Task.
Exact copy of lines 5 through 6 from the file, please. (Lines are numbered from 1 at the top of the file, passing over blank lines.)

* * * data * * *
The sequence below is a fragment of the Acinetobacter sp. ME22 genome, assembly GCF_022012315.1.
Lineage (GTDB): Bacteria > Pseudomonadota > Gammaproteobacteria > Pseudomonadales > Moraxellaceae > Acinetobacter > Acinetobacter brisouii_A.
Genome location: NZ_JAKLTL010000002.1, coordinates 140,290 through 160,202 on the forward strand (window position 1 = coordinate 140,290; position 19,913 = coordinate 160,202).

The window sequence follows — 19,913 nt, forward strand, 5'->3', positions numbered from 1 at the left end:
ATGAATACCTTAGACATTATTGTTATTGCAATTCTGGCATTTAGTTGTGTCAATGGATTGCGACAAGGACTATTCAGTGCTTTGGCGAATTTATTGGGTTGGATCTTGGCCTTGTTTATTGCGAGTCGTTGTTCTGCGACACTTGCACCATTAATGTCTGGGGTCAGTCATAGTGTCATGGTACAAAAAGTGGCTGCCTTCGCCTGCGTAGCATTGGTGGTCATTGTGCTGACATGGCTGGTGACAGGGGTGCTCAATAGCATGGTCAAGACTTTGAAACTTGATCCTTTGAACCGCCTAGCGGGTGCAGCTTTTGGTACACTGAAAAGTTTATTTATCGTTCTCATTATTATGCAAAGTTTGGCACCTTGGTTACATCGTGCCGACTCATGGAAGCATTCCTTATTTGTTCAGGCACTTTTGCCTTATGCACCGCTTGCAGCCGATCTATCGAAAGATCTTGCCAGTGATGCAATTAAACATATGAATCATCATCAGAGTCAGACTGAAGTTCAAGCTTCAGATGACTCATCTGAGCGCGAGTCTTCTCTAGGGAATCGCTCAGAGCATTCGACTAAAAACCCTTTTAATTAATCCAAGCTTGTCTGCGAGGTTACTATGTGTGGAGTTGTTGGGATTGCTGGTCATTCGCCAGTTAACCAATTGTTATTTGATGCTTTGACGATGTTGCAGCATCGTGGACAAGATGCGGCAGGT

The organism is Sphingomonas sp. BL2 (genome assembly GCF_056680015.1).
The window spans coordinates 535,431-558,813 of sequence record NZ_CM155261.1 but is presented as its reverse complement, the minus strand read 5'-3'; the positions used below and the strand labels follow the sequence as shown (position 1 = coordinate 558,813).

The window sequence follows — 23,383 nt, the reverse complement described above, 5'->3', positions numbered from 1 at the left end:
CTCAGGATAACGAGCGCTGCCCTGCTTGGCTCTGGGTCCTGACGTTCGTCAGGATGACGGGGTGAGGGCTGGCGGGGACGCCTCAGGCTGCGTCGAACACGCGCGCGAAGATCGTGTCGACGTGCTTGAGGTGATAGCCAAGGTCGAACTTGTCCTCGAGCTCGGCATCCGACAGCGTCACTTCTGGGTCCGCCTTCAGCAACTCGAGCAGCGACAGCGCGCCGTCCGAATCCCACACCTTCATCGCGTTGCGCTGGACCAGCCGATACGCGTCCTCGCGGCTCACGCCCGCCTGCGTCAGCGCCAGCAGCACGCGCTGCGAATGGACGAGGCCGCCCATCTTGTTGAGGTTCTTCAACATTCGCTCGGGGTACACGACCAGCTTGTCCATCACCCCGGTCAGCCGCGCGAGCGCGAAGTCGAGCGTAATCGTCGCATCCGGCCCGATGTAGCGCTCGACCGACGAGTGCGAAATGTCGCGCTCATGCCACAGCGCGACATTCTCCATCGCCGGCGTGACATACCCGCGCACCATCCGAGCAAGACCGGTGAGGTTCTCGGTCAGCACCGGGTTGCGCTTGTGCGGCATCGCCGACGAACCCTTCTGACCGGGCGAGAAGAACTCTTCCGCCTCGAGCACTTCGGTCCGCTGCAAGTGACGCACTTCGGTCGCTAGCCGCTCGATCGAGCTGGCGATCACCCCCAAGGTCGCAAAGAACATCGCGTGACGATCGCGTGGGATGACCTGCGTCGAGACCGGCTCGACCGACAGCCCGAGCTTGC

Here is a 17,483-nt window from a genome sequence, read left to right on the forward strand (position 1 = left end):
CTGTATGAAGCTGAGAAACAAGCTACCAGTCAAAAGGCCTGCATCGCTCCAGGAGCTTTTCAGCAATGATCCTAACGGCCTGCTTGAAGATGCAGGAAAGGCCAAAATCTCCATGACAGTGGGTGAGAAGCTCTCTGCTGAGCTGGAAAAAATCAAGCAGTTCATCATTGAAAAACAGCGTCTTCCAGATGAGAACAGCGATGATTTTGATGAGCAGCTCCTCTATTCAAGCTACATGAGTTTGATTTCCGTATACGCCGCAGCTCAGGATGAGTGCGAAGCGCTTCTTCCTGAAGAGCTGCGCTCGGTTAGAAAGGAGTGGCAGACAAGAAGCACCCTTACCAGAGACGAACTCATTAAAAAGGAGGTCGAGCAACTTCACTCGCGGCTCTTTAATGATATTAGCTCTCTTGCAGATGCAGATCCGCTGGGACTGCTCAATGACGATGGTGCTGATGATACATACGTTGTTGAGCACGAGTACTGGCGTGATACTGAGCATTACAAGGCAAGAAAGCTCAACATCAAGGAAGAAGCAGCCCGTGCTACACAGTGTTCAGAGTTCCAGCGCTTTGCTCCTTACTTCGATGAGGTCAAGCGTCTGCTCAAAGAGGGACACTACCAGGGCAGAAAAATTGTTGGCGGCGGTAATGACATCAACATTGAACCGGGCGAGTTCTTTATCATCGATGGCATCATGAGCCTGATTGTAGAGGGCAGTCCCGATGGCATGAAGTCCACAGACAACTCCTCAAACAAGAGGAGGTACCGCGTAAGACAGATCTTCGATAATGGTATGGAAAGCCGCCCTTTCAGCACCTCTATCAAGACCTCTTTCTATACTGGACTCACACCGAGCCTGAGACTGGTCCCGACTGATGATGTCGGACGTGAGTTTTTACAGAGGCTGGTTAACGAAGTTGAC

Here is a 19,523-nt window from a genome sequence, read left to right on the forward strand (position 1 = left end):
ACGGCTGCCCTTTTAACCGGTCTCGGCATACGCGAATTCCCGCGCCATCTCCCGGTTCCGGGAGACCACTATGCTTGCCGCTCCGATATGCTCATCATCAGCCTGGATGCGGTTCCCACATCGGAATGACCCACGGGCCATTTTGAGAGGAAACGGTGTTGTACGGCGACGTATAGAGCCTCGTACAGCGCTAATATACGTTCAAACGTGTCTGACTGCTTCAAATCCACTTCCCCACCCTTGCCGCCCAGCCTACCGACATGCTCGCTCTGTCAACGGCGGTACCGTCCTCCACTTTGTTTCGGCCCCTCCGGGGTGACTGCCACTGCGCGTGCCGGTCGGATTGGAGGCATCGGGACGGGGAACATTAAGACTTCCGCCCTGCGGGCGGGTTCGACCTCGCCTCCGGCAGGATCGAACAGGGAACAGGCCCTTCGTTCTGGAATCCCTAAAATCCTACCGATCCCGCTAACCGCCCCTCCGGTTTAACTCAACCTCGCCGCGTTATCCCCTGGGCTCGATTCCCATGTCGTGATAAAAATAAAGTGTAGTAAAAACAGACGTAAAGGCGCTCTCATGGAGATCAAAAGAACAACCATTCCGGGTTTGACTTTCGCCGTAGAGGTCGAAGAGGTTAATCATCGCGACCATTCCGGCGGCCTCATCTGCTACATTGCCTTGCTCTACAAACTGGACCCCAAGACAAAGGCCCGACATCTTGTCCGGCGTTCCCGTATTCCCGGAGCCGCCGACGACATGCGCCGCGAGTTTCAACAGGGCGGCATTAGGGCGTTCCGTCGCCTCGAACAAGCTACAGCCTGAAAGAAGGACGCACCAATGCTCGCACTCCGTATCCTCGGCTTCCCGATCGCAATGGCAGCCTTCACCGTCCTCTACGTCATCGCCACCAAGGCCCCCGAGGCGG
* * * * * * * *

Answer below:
ATGAATACCTTAGACATTATTGTTATTGCAATTCTGGCATTTAGTTGTGTCAATGGATTGCGACAAGGACTATTCAGTGCTTTGGCGAATTTATTGGGTTGGATCTTGGCCTTGTTTATTGCGAGTCGTTGTTCTGCGACACTTGCACCATTAATGTCTGGGGTCAGTCATAGTGTCATGGTACAAAAAGTGGCTGCCTTCGCCTGCGTAGCATTGGTGGTCATTGTGCTGACATGGCTGGTGACAGGGGTGCTCAATAGCATGGTCAAGACTTTGAAACTTGATCCTTTGAACCGCCTAGCGGGTGCAGCTTTTGGTACACTGAAAAGTTTATTTATCGTTCTCATTATTATGCAAAGTTTGGCACCTTGGTTACATCGTGCCGACTCATGGAAGCATTCCTTATTTGTTCAGGCACTTTTGCCTTATGCACCGCTTGCAGCCGATCTATCGAAAGATCTTGCCAGTGATGCAATTAAACATATGAATCATCATCAGAGTCAGACTGAAGTTCAAGCTTCAGATGACTCATCTGAGCGCGAGTCTTCTCTAGGGAATCGCTCAGAGCATTCGACTAAAAACCCTTTTAATTAATCCAAGCTTGTCTGCGAGGTTACTATGTGTGGAGTTGTTGGGATTGCTGGTCATTCGCCAGTTAACCAATTGTTATTTGATGCTTTGACGATGTTGCAGCATCGTGGACAAGATGCGGCAGGT

The organism is Sphingomonas sp. BL2 (genome assembly GCF_056680015.1).